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Balfour Beatty aims to eliminate vibrating tools

Balfour Beatty wants to eliminate methods that lead to workplace injuries such as hand arm vibration syndrome (HVAS), its head of health and safety has said.

Health, safety, environment and sustainability director Heather Bryant said wanted to see conditions such as HVAS eliminated within the industry over the next decade.

Speaking at the CN Summit, Ms Bryant said: “I would say: watch this space. Will we remove vibrating tools? Well yes of course. It’s always an option to eliminate.”

She added: “I don’t want to see, in around 10 years’ time, millions of people with problems [caused by hand tool vibrations].”

Ms Bryant’s comments formed part of a seminar on how new technology and working practices presented opportunities in terms of safety.

She told delegates that Balfour was looking to integrate its technological innovations to reduce the need for workers on sites wherever this was feasible.

However, panellists said innovation in itself was not the answer to firms’ health and safety dilemmas.

Wates health, safety, environment and quality director John Dunne said contractors and consultants needed to be discerning over what types of technology they utilise.

He said: “We get a lot of tech companies contacting us saying, ‘We can do this or do that’, but you need to be able to know how to ascertain value from new technologies.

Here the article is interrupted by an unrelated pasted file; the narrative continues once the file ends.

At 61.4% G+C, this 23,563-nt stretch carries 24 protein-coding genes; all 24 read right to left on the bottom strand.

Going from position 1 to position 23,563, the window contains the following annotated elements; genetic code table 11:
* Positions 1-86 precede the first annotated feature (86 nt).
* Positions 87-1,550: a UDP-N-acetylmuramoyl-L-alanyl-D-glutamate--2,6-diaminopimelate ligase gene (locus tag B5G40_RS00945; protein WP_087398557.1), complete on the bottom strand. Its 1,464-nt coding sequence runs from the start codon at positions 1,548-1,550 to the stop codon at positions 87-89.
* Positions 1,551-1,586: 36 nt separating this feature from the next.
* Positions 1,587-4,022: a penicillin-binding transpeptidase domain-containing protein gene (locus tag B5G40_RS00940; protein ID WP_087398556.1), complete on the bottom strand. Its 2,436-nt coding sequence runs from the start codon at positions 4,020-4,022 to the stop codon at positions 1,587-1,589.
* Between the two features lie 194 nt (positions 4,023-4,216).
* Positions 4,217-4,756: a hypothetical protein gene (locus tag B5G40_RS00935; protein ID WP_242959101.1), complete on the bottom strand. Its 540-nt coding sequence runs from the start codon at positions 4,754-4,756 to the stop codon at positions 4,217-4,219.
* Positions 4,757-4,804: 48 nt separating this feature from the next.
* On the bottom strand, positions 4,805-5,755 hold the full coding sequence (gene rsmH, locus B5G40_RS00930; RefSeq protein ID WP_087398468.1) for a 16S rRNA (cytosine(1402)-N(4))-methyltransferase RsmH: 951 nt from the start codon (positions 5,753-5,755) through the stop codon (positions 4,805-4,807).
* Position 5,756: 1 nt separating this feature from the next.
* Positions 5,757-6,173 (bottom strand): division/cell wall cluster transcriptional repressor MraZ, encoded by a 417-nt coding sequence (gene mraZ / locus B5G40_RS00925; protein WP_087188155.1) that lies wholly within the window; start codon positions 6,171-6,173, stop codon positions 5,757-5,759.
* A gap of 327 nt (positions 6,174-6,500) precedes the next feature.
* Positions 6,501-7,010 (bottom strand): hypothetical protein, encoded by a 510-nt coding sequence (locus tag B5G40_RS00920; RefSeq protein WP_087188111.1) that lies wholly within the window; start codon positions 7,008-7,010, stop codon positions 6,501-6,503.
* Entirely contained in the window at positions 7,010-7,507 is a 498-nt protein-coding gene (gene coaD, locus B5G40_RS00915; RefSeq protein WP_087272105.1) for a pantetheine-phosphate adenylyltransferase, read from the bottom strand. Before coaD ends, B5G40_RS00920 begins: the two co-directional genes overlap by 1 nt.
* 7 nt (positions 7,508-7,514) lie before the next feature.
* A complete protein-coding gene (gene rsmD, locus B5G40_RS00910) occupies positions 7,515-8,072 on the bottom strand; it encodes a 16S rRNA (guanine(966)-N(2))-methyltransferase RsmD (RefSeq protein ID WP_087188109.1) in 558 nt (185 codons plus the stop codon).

“How do I use that [technology], what do I do with that information and is that useful for a guy fitting a kitchen on a housing site in Manchester?”

Lawrence Waterman, the founding partner of Park H&S who chaired the Summit seminar, noted that 58,000 of the 555,000 UK workplace injuries last year were in construction – 10.5 per cent.

Tideway director of health, safety and wellbeing Steve Hails told delegates his project conducted an internal review of what added benefits could be included within its sites to improve workforce wellbeing.

He said that, after partially completing the exercise, the team re-thought what it was looking to implement.

“We found that in construction the level of welfare and health provision was lacking,” Mr Hails said.

“We brought in a reference group, which asked for the basics such as changing areas that were large enough, clear clean dirty areas.”

Mental health was also high on the Summit agenda, after 57 per cent of respondents to CN’s 2018 mental health survey said they had experienced mental health issues.

However, more than 80 per cent of respondents said there was a stigma with mental health that was not attached to other health issues.

Mace operations director for health, safety and wellbeing Martin Coyd said people were still too wary to report mental health problems.

“People don’t talk to their immediate line managers or colleagues about how they are feeling,” he said.

Readers' comments (2)

  • Chelsea Miner

    Great ambition.
    HAVS is a very dehabilitating disease but what are the stats?
    I’ve been in the tunnelling industry for 30 years and don’t know anyone with it.
    Surely better to educate to prevent musko-skeletal injuries when affect many more.

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  • I have to say when I was in BB we spent a fortune on training, R&D work making sure we bought the correct tools with proven data that controlled the use and time allowed doing certain tasks, our conclusion was people can just get HAV,S without being exposed to poor practice, of course putting those procedures in place can demonstrate it wasn't caused by the company.

    PM

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